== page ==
Everyone has the right to a safe, healthy, and consensual relationship. We all deserve to be respected and to be listened to when we say no. Consent is not only important, but also necessary. So, what exactly is consent? Consent is a freely given “yes,” with the option of “no” available. It is enthusiastic, sober, clear, and specific. Consent is not silence or the lack of a “no,” it is not manipulated or forced. Consent is never implied by what you wear, where you go, or your past behavior. You get final say over what happens to your body. So, it doesn’t matter if you said yes to something earlier, you can always change your mind and say stop. And whoever you are with needs to respect that and needs to respect you.
I feel like in our society sexual activity is a taboo subject. When it comes to giving “the talk” to their kids, parents can often be awkward and avoidant. In schools, sexual education, when offered, is often severely lacking. And then there’s the media. In my experience, I don’t usually see characters in shows and movies having discussions about consent. And because of that I think some people may feel uncomfortable or awkward talking about sex with a partner. Maybe you think it might “ruin the mood.” The truth is, it’s important to talk about these things before you do anything. In the end talking about consent, about what you are comfortable with, removes awkwardness. As you progress in your relationship consent is an ongoing conversation. Saying yes to something once doesn’t mean you don’t have to ask permission or talk about it again. You and your partner need to express to each other clearly and enthusiastically what you want and what you are comfortable with. The problem arises from people not being able to take no for an answer. “No,” “I don’t know,” “maybe,” and “I’m not sure” all mean no. Unfortunately, even when someone says “no” people don’t always listen.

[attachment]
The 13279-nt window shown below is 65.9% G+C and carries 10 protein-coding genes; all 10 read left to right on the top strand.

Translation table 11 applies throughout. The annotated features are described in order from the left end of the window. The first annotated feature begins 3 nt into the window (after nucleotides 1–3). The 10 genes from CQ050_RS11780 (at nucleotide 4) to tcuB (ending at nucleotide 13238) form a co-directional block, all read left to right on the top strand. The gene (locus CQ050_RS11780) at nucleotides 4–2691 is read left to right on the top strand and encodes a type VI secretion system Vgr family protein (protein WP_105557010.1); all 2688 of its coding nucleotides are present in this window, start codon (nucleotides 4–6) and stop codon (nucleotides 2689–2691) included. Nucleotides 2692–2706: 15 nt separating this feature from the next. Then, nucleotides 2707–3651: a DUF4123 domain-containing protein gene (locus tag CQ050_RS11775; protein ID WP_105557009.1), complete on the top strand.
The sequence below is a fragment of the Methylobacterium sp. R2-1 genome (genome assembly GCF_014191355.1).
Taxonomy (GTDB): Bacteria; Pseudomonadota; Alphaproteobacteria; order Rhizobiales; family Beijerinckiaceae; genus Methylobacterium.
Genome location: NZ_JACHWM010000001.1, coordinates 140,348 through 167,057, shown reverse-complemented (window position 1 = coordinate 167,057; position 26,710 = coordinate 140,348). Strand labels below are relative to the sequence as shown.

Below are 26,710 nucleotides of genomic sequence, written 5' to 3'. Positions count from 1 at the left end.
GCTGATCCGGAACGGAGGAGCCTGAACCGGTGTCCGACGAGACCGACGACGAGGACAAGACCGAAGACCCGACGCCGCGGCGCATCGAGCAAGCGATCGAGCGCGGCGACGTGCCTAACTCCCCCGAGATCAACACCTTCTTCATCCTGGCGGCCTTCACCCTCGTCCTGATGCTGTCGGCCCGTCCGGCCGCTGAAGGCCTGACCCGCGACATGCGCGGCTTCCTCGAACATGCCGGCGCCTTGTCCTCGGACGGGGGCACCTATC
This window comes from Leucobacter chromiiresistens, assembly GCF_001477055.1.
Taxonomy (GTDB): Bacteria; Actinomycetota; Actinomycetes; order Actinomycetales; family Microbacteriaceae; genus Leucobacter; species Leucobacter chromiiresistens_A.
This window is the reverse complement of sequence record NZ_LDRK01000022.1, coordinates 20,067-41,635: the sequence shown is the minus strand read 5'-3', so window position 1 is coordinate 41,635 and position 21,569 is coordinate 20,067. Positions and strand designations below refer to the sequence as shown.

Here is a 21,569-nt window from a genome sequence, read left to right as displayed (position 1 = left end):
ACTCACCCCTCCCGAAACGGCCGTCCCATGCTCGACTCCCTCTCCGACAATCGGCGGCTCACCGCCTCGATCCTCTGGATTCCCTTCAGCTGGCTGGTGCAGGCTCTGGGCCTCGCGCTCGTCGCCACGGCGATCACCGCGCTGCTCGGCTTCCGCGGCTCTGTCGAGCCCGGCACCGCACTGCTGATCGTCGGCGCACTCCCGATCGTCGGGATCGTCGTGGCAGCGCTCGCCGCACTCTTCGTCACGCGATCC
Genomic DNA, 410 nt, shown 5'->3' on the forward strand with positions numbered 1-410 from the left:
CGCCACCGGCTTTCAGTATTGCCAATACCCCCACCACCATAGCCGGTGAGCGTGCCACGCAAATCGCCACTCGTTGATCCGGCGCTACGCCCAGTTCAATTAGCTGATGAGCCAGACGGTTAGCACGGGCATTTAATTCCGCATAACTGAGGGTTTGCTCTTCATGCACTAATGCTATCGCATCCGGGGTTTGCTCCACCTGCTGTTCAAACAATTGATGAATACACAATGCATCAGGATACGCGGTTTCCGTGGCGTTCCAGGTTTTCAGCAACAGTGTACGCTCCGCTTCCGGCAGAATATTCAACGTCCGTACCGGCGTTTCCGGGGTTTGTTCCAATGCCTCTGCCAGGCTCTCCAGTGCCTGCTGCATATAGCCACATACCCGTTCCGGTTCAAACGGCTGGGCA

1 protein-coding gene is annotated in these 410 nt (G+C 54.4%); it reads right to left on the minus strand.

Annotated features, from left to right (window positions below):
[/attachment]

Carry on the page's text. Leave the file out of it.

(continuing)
Have you ever walked faster at night, especially when you’re alone? Do you carry pepper spray? Have you ever pretended to be on the phone so someone would stop following you? I think that almost all women would answer yes to at least one of these questions. I feel like I am constantly hearing a new story every week about a woman who says no to a man and end up raped, assaulted, or dead. It is terrifying to constantly hear. In the United States, 1 in 5 women have experienced complete or attempted rape at least once in their life . Other statistics from the U.S. also tell us that:
- About 24.85% of men experienced some form of sexual violence.
- 81% of women and 43% of men have reported experiencing some form of sexual harassment/assault.
- 1% of female victims of rape reported being raped by an intimate partner while 40.8% by an acquaintance.
- 4% of male victims reported being raped by an acquaintance and 15.1% by a stranger .